The spirit of Ian Dury is alive and well. Not only is the musical using his songs back out on a national tour, but his old band The Blockheads have written a song exclusively for the show with one of the cast.
Pioneering disabled-led theatre company Graeae has been proud standard-bearers for protest and disability rights for many years.
In conjunction with the final tour of their smash-hit musical Reasons To Be Cheerful, set in 1979 Thatcher’s Britain, Blockheads Chaz Jankel, Derek Hussey and cast member John Kelly have written a protest song for 2017, If It Can’t Be Right Then It Must Be Wrong.
The song is a rallying cry against the current government cuts, specifically the austerity and cuts directed at the deaf and disabled community in the UK and the systematic disintegration of the NHS and the welfare state.
The lyrics reflect back to the era Reasons to be Cheerful is set, when Ian Dury and The Blockheads were dominating the charts.
Chaz says: ‘This is one of the most timely and relevant songs I’ve ever been involved in. The funding cuts are atrocious. The lyrics Derek Hussey has written-with additional input from John Kelly frame the current crisis perfectly. It goes beyond being a pleasure to be part of this project, it’s vital!’
If It Can’t Be Right Then It Must Be Wrong is the fight back towards a society that respects equality, difference, human rights and that celebrates that we actually want to support each other through lifeJohn Kelly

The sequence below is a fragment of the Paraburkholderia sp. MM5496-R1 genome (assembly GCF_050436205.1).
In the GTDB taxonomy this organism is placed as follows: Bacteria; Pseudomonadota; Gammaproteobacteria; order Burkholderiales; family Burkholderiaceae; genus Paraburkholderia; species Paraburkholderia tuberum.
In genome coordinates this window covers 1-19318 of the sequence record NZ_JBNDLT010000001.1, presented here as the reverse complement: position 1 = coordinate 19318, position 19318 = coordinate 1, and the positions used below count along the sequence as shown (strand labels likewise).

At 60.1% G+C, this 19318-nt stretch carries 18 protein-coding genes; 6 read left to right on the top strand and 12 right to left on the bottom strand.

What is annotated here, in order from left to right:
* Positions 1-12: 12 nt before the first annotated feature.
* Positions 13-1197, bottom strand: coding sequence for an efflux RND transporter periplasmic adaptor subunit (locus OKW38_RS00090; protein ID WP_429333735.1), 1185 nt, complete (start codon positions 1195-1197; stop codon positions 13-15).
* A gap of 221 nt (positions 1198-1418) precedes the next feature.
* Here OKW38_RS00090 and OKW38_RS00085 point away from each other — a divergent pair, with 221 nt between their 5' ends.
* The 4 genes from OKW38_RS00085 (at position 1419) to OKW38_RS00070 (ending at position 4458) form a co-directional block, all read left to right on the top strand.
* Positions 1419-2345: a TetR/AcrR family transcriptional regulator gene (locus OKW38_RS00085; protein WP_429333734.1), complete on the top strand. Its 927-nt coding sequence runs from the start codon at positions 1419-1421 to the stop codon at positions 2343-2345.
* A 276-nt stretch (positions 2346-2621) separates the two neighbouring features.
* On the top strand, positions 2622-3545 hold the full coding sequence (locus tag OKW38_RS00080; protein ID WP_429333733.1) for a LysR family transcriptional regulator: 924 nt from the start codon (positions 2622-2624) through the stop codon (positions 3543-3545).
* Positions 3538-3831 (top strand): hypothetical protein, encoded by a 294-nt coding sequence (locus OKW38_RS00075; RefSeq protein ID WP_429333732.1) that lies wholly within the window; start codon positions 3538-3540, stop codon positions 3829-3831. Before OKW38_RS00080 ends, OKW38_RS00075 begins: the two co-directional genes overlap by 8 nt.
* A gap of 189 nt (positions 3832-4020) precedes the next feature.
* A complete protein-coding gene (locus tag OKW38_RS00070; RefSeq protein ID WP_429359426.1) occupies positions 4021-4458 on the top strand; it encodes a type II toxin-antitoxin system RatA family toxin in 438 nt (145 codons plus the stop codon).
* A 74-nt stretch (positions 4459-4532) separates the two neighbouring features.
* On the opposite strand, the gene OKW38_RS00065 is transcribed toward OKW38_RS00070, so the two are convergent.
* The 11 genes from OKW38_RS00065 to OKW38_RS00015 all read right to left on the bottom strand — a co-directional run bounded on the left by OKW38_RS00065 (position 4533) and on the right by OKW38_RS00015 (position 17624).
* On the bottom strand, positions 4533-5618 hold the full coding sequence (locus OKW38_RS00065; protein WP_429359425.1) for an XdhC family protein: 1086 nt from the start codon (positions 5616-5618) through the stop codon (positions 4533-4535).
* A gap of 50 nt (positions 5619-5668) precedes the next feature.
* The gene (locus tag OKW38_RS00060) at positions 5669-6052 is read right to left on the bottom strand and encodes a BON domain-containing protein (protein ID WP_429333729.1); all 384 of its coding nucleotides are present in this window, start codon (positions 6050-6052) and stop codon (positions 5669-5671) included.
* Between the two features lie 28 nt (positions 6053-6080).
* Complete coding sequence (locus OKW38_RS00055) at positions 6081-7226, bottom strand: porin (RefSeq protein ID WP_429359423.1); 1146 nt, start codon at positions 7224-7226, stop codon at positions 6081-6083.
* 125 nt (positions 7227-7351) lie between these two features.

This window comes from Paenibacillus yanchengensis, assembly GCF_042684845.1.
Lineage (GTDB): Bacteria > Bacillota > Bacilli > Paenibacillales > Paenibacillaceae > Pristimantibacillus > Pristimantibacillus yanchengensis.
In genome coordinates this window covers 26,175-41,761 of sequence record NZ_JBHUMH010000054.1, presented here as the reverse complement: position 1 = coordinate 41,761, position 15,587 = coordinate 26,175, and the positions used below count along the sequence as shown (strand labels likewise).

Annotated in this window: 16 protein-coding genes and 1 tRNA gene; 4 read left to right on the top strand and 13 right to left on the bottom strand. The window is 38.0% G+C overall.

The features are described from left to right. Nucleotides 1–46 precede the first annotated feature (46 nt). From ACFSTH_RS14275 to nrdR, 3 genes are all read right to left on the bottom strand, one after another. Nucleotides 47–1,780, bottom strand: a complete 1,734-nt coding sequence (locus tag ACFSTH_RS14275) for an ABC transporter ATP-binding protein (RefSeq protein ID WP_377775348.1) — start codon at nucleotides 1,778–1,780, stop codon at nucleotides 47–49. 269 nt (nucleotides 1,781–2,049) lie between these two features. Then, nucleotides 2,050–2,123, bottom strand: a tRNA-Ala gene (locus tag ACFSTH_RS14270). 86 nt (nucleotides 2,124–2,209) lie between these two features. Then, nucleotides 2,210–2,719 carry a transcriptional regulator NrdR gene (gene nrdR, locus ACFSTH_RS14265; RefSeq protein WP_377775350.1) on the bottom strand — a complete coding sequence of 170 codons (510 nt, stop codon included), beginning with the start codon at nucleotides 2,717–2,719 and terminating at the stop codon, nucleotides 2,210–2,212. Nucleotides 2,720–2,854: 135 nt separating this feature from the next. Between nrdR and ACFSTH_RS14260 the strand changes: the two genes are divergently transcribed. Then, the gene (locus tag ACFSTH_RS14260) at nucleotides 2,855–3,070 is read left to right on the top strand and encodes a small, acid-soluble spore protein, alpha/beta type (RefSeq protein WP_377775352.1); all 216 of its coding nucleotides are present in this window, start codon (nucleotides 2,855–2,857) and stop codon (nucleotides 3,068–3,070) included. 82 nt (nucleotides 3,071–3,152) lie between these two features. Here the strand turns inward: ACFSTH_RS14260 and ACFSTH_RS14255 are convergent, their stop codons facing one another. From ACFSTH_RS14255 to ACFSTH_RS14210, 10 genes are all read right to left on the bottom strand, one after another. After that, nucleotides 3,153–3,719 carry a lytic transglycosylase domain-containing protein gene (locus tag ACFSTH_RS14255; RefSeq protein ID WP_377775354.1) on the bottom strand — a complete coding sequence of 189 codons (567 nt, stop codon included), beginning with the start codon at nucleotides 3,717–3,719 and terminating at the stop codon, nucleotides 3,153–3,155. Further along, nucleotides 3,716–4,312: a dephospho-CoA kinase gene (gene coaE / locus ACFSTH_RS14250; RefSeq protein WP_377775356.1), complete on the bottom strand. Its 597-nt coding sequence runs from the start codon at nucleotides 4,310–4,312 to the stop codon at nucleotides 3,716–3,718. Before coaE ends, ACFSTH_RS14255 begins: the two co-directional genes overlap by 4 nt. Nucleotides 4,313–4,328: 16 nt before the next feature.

And Derek says: ‘These issues should be at the top of the agenda in any fair-minded democratic society. Allowing individuals to achieve and maintain independence, an element of self-esteem and dignity without suffering the ignominy of having to resort to a humiliating begging bowl mentality. If It Can’t Be Right Then It Must Be Wrong highlights some of those points and, I hope, reminds us all that with the right kind of assistance anything is possible.’
Graeae’s John Kelly adds: ‘If It Can’t Be Right Then It Must Be Wrong is the fight back towards a society that respects equality, difference, human rights and that celebrates that we actually want to support each other through life.
‘I hope that people come along to the show and join in the fun, anarchy and energy of it all, so we can have a right old singalong every night during the tour.’
The song will be available as a free download to everyone who buys a ticket and will be performed at each show on the tour by the cast and band.
As part of Graeae’s Reasons to be Cheerful community engagement programme, it is inviting all members of the community – regardless of their songwriting experience – to create original protest songs with an accompanying video in any format accessible to them. These are available to view and listen to at graeae.org/protest-song-hub. A selection of the songs will be given their first airings to the public on the tour.
First seen in 2010, Reasons to be Cheerful has gone on to play at theatres and festivals across the UK, and in stadiums around the world.
Spasticus Autisticus, the Ian Dury-penned disability rights anthem which features in the show, was performed by the cast at the London 2012 Paralympic Games Opening Ceremony and, despite being banned by the BBC in 1981, broadcast worldwide in front of an audience of more than 1bn.
All performances of Reasons to be Cheerful seamlessly include British Sign Language, audio description and creative captioning.
REASONS TO BE CHEERFUL
Nuffield Southampton Theatre